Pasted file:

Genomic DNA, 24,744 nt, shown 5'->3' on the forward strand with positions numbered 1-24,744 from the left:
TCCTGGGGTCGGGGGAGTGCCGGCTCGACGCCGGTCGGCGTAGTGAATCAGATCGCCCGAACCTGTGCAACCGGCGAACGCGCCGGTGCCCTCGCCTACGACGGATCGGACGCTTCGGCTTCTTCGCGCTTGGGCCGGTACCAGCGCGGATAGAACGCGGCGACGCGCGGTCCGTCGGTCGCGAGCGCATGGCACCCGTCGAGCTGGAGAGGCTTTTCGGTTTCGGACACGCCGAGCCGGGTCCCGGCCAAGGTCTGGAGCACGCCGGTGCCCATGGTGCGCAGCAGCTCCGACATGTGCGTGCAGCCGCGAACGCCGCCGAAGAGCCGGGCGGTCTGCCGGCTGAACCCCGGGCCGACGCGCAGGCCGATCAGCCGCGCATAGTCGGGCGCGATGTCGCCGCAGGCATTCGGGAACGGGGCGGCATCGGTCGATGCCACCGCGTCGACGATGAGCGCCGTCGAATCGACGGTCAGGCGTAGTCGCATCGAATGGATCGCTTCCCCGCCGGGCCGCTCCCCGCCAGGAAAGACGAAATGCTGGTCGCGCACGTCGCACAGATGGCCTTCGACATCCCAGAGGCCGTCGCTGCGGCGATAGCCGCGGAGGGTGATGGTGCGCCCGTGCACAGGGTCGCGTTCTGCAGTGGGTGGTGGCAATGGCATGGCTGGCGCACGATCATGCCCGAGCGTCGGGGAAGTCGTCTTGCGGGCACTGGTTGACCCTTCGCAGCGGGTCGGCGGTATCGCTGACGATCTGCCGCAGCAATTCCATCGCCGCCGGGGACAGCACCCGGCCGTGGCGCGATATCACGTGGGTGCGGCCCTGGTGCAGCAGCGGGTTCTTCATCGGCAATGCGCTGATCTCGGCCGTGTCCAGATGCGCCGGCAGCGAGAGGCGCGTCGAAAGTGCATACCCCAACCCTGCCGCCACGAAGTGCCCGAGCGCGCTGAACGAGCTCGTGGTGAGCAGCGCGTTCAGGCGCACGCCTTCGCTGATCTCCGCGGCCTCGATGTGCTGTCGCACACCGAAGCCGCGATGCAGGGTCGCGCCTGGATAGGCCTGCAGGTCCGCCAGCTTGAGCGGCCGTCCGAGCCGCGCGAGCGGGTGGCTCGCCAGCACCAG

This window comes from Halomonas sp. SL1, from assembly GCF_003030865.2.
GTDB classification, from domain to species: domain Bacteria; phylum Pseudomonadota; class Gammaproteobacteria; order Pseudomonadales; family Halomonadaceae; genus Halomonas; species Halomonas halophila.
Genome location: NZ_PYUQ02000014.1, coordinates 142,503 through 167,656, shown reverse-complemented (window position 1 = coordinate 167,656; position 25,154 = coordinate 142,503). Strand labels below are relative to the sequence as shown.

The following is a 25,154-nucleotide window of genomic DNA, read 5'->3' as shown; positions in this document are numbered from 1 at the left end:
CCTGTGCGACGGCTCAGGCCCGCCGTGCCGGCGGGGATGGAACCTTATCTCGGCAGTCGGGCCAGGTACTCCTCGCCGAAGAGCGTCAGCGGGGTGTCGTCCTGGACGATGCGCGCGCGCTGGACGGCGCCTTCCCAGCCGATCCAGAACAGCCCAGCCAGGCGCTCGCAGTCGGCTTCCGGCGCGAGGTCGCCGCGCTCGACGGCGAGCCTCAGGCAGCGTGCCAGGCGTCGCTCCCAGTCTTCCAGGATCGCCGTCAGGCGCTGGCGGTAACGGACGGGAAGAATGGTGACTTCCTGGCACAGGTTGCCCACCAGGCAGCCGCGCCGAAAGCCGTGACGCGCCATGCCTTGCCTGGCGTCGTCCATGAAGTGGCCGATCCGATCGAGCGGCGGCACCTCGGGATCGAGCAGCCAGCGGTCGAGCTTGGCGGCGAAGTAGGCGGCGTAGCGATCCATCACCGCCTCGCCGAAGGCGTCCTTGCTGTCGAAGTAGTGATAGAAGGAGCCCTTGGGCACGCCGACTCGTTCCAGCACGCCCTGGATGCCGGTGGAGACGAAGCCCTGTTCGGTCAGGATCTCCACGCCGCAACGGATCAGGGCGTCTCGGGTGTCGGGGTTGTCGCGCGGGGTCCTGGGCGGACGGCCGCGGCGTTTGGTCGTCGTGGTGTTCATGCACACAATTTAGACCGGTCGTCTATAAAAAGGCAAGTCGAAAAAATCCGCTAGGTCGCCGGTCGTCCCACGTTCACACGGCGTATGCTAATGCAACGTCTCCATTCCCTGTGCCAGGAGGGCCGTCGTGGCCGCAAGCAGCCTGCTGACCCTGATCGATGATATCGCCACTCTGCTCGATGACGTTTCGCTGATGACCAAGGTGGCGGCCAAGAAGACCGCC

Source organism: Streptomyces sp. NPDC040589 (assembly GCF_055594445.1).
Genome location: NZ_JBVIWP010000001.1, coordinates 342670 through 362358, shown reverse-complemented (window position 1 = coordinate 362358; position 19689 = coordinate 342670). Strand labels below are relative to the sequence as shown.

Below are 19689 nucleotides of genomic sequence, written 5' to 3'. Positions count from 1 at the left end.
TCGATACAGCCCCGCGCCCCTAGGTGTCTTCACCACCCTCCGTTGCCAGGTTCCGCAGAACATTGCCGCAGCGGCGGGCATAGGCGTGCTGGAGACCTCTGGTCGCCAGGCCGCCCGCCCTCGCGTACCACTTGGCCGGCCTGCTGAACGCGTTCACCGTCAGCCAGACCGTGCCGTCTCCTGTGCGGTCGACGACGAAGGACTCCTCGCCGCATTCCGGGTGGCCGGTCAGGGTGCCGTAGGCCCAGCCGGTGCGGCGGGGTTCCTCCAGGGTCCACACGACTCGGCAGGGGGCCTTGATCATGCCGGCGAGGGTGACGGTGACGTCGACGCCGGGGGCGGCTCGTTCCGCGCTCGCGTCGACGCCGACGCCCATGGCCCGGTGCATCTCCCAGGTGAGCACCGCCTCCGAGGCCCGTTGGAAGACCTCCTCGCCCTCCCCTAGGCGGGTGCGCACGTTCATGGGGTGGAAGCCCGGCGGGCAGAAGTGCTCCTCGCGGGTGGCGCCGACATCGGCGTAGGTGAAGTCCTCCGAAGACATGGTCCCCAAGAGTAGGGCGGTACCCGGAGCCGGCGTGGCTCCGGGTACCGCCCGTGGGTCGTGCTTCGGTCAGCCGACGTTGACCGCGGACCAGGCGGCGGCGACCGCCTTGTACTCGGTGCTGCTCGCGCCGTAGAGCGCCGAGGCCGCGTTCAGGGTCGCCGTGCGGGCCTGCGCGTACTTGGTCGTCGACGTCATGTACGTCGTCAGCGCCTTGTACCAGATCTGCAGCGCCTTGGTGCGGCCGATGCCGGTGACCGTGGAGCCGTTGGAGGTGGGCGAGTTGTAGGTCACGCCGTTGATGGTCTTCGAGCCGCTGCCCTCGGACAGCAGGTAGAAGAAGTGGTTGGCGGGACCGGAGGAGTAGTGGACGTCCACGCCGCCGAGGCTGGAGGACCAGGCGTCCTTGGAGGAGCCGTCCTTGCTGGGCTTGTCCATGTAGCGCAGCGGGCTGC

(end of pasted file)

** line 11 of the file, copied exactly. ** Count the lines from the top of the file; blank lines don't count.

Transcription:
TCGATACAGCCCCGCGCCCCTAGGTGTCTTCACCACCCTCCGTTGCCAGGTTCCGCAGAACATTGCCGCAGCGGCGGGCATAGGCGTGCTGGAGACCTCTGGTCGCCAGGCCGCCCGCCCTCGCGTACCACTTGGCCGGCCTGCTGAACGCGTTCACCGTCAGCCAGACCGTGCCGTCTCCTGTGCGGTCGACGACGAAGGACTCCTCGCCGCATTCCGGGTGGCCGGTCAGGGTGCCGTAGGCCCAGCCGGTGCGGCGGGGTTCCTCCAGGGTCCACACGACTCGGCAGGGGGCCTTGATCATGCCGGCGAGGGTGACGGTGACGTCGACGCCGGGGGCGGCTCGTTCCGCGCTCGCGTCGACGCCGACGCCCATGGCCCGGTGCATCTCCCAGGTGAGCACCGCCTCCGAGGCCCGTTGGAAGACCTCCTCGCCCTCCCCTAGGCGGGTGCGCACGTTCATGGGGTGGAAGCCCGGCGGGCAGAAGTGCTCCTCGCGGGTGGCGCCGACATCGGCGTAGGTGAAGTCCTCCGAAGACATGGTCCCCAAGAGTAGGGCGGTACCCGGAGCCGGCGTGGCTCCGGGTACCGCCCGTGGGTCGTGCTTCGGTCAGCCGACGTTGACCGCGGACCAGGCGGCGGCGACCGCCTTGTACTCGGTGCTGCTCGCGCCGTAGAGCGCCGAGGCCGCGTTCAGGGTCGCCGTGCGGGCCTGCGCGTACTTGGTCGTCGACGTCATGTACGTCGTCAGCGCCTTGTACCAGATCTGCAGCGCCTTGGTGCGGCCGATGCCGGTGACCGTGGAGCCGTTGGAGGTGGGCGAGTTGTAGGTCACGCCGTTGATGGTCTTCGAGCCGCTGCCCTCGGACAGCAGGTAGAAGAAGTGGTTGGCGGGACCGGAGGAGTAGTGGACGTCCACGCCGCCGAGGCTGGAGGACCAGGCGTCCTTGGAGGAGCCGTCCTTGCTGGGCTTGTCCATGTAGCGCAGCGGGCTGC